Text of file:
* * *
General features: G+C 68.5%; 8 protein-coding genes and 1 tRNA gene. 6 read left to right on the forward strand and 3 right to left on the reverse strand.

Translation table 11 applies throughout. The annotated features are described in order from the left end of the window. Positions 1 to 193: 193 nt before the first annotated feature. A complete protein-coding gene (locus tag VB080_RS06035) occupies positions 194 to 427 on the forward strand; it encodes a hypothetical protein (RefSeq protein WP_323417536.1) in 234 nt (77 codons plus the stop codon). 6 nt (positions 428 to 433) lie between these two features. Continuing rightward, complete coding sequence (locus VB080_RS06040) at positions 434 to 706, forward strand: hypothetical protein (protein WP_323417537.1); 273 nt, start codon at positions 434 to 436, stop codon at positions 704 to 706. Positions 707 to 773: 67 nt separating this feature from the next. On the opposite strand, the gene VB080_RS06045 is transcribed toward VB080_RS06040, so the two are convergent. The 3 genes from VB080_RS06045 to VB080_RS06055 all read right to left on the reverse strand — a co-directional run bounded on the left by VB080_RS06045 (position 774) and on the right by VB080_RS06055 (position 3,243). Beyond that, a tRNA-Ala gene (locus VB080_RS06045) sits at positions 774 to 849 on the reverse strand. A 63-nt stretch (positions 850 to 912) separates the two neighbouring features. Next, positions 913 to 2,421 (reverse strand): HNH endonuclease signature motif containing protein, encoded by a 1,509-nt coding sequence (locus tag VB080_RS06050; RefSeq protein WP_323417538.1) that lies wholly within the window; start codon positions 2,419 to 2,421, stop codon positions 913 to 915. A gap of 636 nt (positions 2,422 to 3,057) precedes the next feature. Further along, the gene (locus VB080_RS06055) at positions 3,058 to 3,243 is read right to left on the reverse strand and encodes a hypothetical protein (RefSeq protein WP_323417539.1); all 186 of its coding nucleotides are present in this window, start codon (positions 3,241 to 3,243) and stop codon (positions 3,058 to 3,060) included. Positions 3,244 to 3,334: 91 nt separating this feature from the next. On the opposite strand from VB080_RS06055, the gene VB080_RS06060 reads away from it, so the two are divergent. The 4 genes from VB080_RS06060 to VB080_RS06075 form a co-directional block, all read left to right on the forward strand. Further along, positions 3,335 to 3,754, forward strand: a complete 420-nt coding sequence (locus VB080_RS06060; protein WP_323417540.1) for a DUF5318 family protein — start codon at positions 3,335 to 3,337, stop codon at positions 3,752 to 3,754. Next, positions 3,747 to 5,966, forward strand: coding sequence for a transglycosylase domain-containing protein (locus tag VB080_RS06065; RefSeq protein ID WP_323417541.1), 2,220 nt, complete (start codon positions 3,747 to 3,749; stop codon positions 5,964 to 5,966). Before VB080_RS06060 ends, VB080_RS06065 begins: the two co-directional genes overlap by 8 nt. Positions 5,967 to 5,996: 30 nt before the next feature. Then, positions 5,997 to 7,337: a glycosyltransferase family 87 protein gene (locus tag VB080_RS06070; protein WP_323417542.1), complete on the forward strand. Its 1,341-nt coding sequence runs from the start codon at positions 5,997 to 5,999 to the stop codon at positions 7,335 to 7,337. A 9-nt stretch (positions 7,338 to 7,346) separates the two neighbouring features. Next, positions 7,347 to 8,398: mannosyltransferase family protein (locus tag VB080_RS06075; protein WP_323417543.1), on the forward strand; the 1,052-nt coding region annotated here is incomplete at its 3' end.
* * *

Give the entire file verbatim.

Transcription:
General features: G+C 68.5%; 8 protein-coding genes and 1 tRNA gene. 6 read left to right on the forward strand and 3 right to left on the reverse strand.

Translation table 11 applies throughout. The annotated features are described in order from the left end of the window. Positions 1 to 193: 193 nt before the first annotated feature. A complete protein-coding gene (locus tag VB080_RS06035) occupies positions 194 to 427 on the forward strand; it encodes a hypothetical protein (RefSeq protein WP_323417536.1) in 234 nt (77 codons plus the stop codon). 6 nt (positions 428 to 433) lie between these two features. Continuing rightward, complete coding sequence (locus VB080_RS06040) at positions 434 to 706, forward strand: hypothetical protein (protein WP_323417537.1); 273 nt, start codon at positions 434 to 436, stop codon at positions 704 to 706. Positions 707 to 773: 67 nt separating this feature from the next. On the opposite strand, the gene VB080_RS06045 is transcribed toward VB080_RS06040, so the two are convergent. The 3 genes from VB080_RS06045 to VB080_RS06055 all read right to left on the reverse strand — a co-directional run bounded on the left by VB080_RS06045 (position 774) and on the right by VB080_RS06055 (position 3,243). Beyond that, a tRNA-Ala gene (locus VB080_RS06045) sits at positions 774 to 849 on the reverse strand. A 63-nt stretch (positions 850 to 912) separates the two neighbouring features. Next, positions 913 to 2,421 (reverse strand): HNH endonuclease signature motif containing protein, encoded by a 1,509-nt coding sequence (locus tag VB080_RS06050; RefSeq protein WP_323417538.1) that lies wholly within the window; start codon positions 2,419 to 2,421, stop codon positions 913 to 915. A gap of 636 nt (positions 2,422 to 3,057) precedes the next feature. Further along, the gene (locus VB080_RS06055) at positions 3,058 to 3,243 is read right to left on the reverse strand and encodes a hypothetical protein (RefSeq protein WP_323417539.1); all 186 of its coding nucleotides are present in this window, start codon (positions 3,241 to 3,243) and stop codon (positions 3,058 to 3,060) included. Positions 3,244 to 3,334: 91 nt separating this feature from the next. On the opposite strand from VB080_RS06055, the gene VB080_RS06060 reads away from it, so the two are divergent. The 4 genes from VB080_RS06060 to VB080_RS06075 form a co-directional block, all read left to right on the forward strand. Further along, positions 3,335 to 3,754, forward strand: a complete 420-nt coding sequence (locus VB080_RS06060; protein WP_323417540.1) for a DUF5318 family protein — start codon at positions 3,335 to 3,337, stop codon at positions 3,752 to 3,754. Next, positions 3,747 to 5,966, forward strand: coding sequence for a transglycosylase domain-containing protein (locus tag VB080_RS06065; RefSeq protein ID WP_323417541.1), 2,220 nt, complete (start codon positions 3,747 to 3,749; stop codon positions 5,964 to 5,966). Before VB080_RS06060 ends, VB080_RS06065 begins: the two co-directional genes overlap by 8 nt. Positions 5,967 to 5,996: 30 nt before the next feature. Then, positions 5,997 to 7,337: a glycosyltransferase family 87 protein gene (locus tag VB080_RS06070; protein WP_323417542.1), complete on the forward strand. Its 1,341-nt coding sequence runs from the start codon at positions 5,997 to 5,999 to the stop codon at positions 7,335 to 7,337. A 9-nt stretch (positions 7,338 to 7,346) separates the two neighbouring features. Next, positions 7,347 to 8,398: mannosyltransferase family protein (locus tag VB080_RS06075; protein WP_323417543.1), on the forward strand; the 1,052-nt coding region annotated here is incomplete at its 3' end.